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RIMINI MEETING/ Appeal of Monsignor Kaigama: “We need you”

Monsignor Ignatius Kaigama, Archbishop of Jos and President of the Nigerian Episcopal Conference, has spoken at the Rimini Meeting about the situation of Christians in Nigeria

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For the Christians in Nigeria to live their faith, has become very risky. Even an ordinary gesture such as the Sunday Mass, can cost one’s life: already ten times, from January up to now, the masses have been interrupted by Islamic attacks with mass killings of worshippers. The most recent occurrence was in the Kogi State, in the northern part of Nigeria. Around ten gunmen entered an evangelical church, during the reading of the Bible one Monday evening, closed the door, turned off the lights and opened fire on the faithful. Nineteen Christians were killed.

Nigeria, the most populated country in Africa with its 160 millions of inhabitants, is torn by internal fights: among 250 ethnic groups within the country, between the Islamists in the North and the Christian in the South, between political factions, and those fighting for oil control in the South. How do Christians live in this country where religious freedom does not actually exist? What is their hope in change based on? These are some of the topics that Monsignor Ignatius Kaigama, Archbishop of Jos and President of the Nigerian Episcopal Conference, has spoken about at the Meeting. We were able to contact him for some questions.

Monsignor Kaigama, since the beginning of the year, there have been more than 600 people killed in the attacks in Nigeria. What are the reasons for this?

These massacres are in great part caused by the fundamentalist Islamic group Boko Haram (literally meaning “Western education is forbidden”). They operate in the Northern part of Nigeria where all these acts of violence are occurring. It is a group that intends to replace the Constitution with Islamic law in order to forcefully convert the people to Islam. They initially began to attack the government, its institutions and security agencies, then initiated attacks on churches. They want to eliminate churches because they educate and promote culture.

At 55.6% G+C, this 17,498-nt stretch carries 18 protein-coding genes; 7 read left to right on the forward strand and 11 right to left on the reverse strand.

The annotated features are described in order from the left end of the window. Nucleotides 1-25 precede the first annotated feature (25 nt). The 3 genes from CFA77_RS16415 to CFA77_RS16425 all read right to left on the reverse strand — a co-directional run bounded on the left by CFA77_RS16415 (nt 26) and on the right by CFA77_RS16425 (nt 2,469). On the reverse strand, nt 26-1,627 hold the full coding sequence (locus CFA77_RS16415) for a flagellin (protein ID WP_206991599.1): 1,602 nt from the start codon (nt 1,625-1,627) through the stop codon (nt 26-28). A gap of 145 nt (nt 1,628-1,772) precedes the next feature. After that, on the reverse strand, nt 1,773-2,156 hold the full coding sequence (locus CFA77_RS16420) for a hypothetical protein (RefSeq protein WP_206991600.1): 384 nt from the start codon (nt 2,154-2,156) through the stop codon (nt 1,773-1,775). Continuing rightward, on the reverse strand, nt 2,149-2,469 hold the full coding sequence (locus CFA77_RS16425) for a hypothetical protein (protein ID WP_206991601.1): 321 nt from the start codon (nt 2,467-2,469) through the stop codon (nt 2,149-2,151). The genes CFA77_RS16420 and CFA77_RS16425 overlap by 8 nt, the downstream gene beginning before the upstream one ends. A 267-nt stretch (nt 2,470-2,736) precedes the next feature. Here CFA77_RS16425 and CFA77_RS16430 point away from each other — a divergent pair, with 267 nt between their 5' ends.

What does the government do to guarantee security and protect the population?

Boko Haram asked President Goodluck Jonathan, who is a Christian, to resign and convert to Islam. The violence by these groups is also fostered by the incapacity of the government to control the situation. Police and military forces do exist but up to now they have not been able to put an end to these massacres. Coordination between the different parties responsible for security is lacking. Churches are continuously under attack, in Kaduna, in Kano, in Jos, and we begin to feel abandoned, without any help. The attacks occur when we least expect it; many Christians are now afraid to go to mass and exercise their rights as Christians.

Nonetheless even Muslims have been under attack. Is it appropriate to speak about this situation as a war of religion?

The reason for this conflict is mainly economical, fuelled by poverty and corruption. The fundamentalists of Boko Haram are very clear in their intentions: they want to kill government officials, security agents and Christians. They have no scruples to even kill Muslims who collaborate with the government and promote security. Terrorists have no respect for life - they kill others thus killing themselves. Their aim is to create confusion. We always try to make a distinction between the fanatic fundamentalist groups and ordinary Muslims because ordinary Muslims in Nigeria want to live in peace with their neighbours.

How do you believe it is possible to get out of this situation? Is there hope for an end to the violence?